Under the procedures outlined in 20 CFR 656.20, in response to an audit, employers must present the required documentation.  The documentary evidence the regulations require the employer to maintain in its compliance file is what is sought in an audit request. For example, the use of an employer’s web site is to be documented by dated copies of pages from that site advertising the occupation involved in the application. However, if the employer does not have the primary evidence suggested by the regulation, it may attempt to satisfy the request through the use of alternative evidence not specifically listed in 656.17. In the case of the employer’s web site, in the absence of a copy of the posting, the employer may provide an affidavit from the official within the employer’s organization responsible for the posting of such occupations on the web site attesting, under penalty of perjury, to the posting of the job. Whether such evidence will be accepted depends upon the nature of the submission and the presence of other primary documentation. The more primary evidence is not provided, the more likely the audit response will be found to be non-responsive.

The United States Citizenship and Immigration Services (USCIS) has posted a sample of a Notice of Filing for a Schedule A permanent labor certification on their website. Will the Department of Labor accept/honor such a posting as sufficient proof of the Notice of Filing for a non-Schedule A permanent labor certification?

An employer may use the posting sample of a Notice of Filing issued by the USCIS and such a posting will be honored by the Department of Labor (DOL) provided that the Notice of Filing includes the employer’s name when filing under the basic labor certification process. DOL will honor the use of the sample form, but is not endorsing or requiring its use.  Employers may use other forms, as long as they comply with the PERM regulation. Please note that, while the USCIS sample does not include an employer name field, the Notice must contain the name of the employer if the application is filed under 20 CFR 656.17.

From previous “approved” FAQ drafts: Advertisement Content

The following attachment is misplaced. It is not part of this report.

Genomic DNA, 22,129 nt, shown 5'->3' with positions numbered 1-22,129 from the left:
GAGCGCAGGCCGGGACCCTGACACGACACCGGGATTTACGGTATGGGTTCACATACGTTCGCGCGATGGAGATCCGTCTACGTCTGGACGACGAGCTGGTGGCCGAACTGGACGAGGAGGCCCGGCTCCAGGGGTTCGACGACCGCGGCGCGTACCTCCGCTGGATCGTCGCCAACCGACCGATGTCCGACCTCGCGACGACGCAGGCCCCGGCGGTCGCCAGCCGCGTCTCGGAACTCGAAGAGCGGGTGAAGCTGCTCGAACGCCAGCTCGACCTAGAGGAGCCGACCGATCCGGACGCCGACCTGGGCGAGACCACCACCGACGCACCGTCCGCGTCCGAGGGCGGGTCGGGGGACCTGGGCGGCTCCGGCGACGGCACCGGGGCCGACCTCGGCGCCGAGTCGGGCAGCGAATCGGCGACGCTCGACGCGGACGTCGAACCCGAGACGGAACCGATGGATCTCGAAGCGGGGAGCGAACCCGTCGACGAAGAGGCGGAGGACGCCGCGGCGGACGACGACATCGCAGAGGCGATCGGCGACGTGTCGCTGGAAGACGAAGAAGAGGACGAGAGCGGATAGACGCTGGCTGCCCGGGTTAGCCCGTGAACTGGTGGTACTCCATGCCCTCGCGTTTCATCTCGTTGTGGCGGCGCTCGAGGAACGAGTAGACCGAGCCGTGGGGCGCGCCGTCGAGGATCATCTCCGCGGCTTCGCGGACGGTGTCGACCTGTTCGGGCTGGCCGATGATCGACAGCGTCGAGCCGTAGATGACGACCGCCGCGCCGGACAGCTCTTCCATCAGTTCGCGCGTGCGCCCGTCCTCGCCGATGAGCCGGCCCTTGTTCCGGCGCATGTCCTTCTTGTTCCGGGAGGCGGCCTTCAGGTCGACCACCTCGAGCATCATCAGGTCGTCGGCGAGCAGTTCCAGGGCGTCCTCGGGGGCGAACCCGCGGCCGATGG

After completing our recruitment, but before filing the ETA Form 9089, our company’s name was changed after it was wholly acquired by another company. Does the company name used in the advertisements used for recruitment have to match the company name used on the ETA Form 9089?

The employer must conduct recruitment using its legal name at the time of the recruitment. However, an Application for Permanent Employment Certification (ETA Form 9089) must be filed in the name of the employer’s legal name at the time of submission. If a merger, acquisition, or any other corporate change in ownership occurs between the time of recruitment and the time of submission, resulting in a disparity between the employer’s name shown on the advertising used to recruit for a job opportunity and the employer’s name on the submitted ETA Form 9089, the employer must be prepared to provide documentation — in the event of an audit — proving that it is the successor in interest, a determination made based on the totality of the circumstances, including whether the current employer has assumed the assets and liabilities of the former entity with respect to the job opportunity.


Permanent Labor Certification Frequently Asked Questions – November 29, 2006

WITHDRAWAL

How can an employer withdraw a PERM application if the employer has difficulty withdrawing electronically or the application was originally filed by mail?

In the event an employer is unable to withdraw electronically, the employer should send a withdrawal request by e-mail to the appropriate National Processing Center at: PLC.Chicago@dol.gov (for Chicago) or PLC.Atlanta@dol.gov (for Atlanta). To ensure the request is processed expeditiously, please include the following information in the e-mail request:

  • Show the words “Withdrawal Request” and the employer’s name in the subject line of the e-mail.
  • In the body of the e-mail, include the following information:
    • Application Number